Parsnips are cut into matchsticks, tossed with garlic and thyme, and roasted until golden and caramelized on the edges, for a healthy and delicious snack!

Parsnip Fries - On a Sheet Pan with Metal Turner

Parsnips are getting quite a bit of attention lately, and I have to say I’m thrilled about it. YAY parsnips!

I’ve been enamored with parsnips for a few years now, ever since I made a big pan of roasted root vegetables for Thanksgiving one year. Amongst the carrots and sweet potatoes, I felt compelled to pick out all the parsnips and eat those first. They’re SO good.

If you’ve ever come across parsnips at the grocery store or farmer’s market, you may have noticed they look sort of like white carrots. Comparing a parsnip’s neutral color to the radiant bright orange color of carrots, it doesn’t look like much, but I think parsnips have WAY more flavor than carrots. Roasted parsnips have a sweet, caramelized flavor with a hint of spice. It’s a very “warm” flavor.

Peeling Skin from Parsnips

Preparing parsnips can be as simple as peeling them, cutting them into chunks, and roasting until tender, but sometimes I like to make them into parsnip “fries.”

You can use a mandolin to cut them into matchsticks, or you can cut them up by hand.

Start by cutting the parsnips into approximately 4 inch sections:

Cutting Parsnip Pieces Smaller on Cutting Board

Cut those into long pieces:

Parsnip Pieces Raw in Pile on Cutting Board

Put the parsnips in a bowl, and add some olive oil:

Drizzling Olive Oil over the Cut Parsnips

Then add garlic powder, salt, and dried thyme:

Parsnips in mixing bowl with seasoning and spices on top

Mix it all together until the parsnips are well coated with the oil and seasoning:

Tossed Parsnips in Bowl with Seasoning and Herbs

Then spread them out onto a sheet pan.

If you are cutting up two pounds of parsnips, and try to get them onto one sheet pan, it will look like this:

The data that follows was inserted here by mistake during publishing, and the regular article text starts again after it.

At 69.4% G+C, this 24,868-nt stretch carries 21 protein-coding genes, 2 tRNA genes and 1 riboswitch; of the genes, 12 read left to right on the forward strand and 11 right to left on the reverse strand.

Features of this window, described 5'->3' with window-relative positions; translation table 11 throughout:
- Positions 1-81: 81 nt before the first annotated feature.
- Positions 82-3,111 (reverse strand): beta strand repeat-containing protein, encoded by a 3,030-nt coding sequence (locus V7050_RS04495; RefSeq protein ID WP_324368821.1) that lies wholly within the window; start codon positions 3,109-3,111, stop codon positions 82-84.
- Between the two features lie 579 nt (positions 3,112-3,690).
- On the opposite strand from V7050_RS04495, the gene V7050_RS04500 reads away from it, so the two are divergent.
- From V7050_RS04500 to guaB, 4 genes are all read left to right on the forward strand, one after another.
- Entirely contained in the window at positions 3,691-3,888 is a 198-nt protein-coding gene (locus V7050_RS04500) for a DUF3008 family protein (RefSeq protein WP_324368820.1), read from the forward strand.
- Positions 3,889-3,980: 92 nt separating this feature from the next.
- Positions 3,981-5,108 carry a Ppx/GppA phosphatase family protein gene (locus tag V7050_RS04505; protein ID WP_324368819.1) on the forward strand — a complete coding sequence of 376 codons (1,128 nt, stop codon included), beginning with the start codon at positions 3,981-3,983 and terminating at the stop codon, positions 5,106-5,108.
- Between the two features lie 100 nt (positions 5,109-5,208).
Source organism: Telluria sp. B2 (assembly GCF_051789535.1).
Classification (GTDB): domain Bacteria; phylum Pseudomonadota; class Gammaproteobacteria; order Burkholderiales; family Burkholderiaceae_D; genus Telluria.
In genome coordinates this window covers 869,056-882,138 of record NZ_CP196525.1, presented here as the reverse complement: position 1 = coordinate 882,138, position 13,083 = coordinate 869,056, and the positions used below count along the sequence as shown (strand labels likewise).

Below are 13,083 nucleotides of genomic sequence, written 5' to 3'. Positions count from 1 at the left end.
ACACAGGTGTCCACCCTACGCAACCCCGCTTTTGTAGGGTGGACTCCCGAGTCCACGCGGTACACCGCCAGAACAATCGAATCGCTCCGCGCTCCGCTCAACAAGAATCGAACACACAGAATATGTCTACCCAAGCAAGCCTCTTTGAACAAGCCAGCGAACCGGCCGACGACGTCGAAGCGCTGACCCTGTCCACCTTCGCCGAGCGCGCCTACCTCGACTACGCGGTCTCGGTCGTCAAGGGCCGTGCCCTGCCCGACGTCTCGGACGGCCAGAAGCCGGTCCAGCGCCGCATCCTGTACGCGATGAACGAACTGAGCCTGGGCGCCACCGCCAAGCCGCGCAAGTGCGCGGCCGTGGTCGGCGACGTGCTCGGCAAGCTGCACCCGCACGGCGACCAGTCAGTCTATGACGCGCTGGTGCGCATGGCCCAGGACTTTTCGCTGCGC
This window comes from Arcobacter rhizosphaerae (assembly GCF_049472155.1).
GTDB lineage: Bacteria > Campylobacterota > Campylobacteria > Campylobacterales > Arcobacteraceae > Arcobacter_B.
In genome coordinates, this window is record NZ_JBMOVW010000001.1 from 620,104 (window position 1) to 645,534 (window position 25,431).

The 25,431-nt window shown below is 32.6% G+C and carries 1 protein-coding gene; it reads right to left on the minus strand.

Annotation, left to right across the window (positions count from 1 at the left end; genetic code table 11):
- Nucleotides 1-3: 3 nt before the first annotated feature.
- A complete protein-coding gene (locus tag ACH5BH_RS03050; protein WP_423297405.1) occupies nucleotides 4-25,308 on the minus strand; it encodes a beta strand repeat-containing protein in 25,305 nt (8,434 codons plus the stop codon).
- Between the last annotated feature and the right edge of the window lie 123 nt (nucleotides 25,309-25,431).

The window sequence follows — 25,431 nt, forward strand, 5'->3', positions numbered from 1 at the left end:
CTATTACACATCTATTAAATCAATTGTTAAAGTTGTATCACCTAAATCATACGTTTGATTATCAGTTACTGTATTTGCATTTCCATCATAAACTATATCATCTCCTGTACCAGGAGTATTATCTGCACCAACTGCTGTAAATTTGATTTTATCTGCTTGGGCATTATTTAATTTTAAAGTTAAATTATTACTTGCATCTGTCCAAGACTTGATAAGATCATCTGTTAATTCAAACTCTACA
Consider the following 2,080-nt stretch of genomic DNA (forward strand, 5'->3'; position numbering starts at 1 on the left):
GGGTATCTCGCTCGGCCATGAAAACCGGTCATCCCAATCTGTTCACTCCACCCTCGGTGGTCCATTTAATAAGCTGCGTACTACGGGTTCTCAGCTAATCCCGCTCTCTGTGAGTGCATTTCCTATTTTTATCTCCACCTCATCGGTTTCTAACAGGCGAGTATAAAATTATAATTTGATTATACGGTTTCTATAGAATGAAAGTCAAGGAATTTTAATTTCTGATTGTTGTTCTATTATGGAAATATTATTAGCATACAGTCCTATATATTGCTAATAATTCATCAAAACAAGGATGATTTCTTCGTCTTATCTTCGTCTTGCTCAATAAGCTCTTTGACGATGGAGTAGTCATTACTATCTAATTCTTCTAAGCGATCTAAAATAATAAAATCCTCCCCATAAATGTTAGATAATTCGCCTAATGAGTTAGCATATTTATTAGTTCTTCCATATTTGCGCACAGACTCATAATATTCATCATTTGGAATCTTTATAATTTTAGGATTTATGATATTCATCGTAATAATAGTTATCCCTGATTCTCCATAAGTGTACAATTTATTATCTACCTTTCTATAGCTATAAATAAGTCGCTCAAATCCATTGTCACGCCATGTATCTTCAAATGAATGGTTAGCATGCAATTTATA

Parsnip Oven Fries on Sheet Pan

They won’t brown at all like that because they’re on top of each other, so I usually divide it between two sheet pans so the parsnips have more room:

Spread Out Parsnip Sticks on Sheet Pan

Roast the parsnips for a good 35-40 minutes until they’re tender and a little brown on the outside:

Parsnip Fries in a Pile on Sheet Pan

Enjoy! And by the way, I do this with sweet potatoes too!

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Roasted Garlic Thyme Parsnip Fries on Sheet Pan

Garlic Thyme Parsnip Fries

Parsnips are cut into matchsticks, tossed with garlic and thyme, and roasted until golden and caramelized on the edges, for a healthy and delicious snack!

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  • 2 lbs fresh parsnips
  • 2 tbsp olive oil
  • 1 tsp garlic powder
  • 1 tsp dried thyme
  • 1 tsp salt


  • Preheat the oven to 400° F.
  • Rinse the parsnips, then peel with a vegetable peeler. If you have a french fry cutter or mandolin, you can use that to cut the parsnips. Otherwise, cut the parsnips in half to form 3-4 inch sections. Then slice each parsnip section in half through the center. Lay each parsnip half on its flat side, then cut down the length of it into long sticks. You can then cut those pieces into further matchsticks, if necessary (depends on thickness).
  • Place the cut parsnips in a large mixing bowl, and add the olive oil, garlic powder, dried thyme, and salt. Mix very well to ensure that all the parsnips are coated evenly in the oil and seasonings.
  • Spread the parsnips out onto two sheet pans, so that they are in a single layer (if the parsnips are too crowded, they will steam each other instead of brown). Roast the parsnips for a total of 35-40 minutes, but check them after 25 minutes to toss with a turner, if the parsnips are getting too brown on the bottom. Serve and enjoy!


Calories: 313kcal, Carbohydrates: 55g, Protein: 3g, Fat: 10g, Saturated Fat: 1g, Sodium: 806mg, Potassium: 1146mg, Fiber: 15g, Sugar: 14g, Vitamin C: 51.4mg, Calcium: 115mg, Iron: 2.2mg

Nutrition is estimated using a food database and is only intended to be used as a guideline for informational purposes.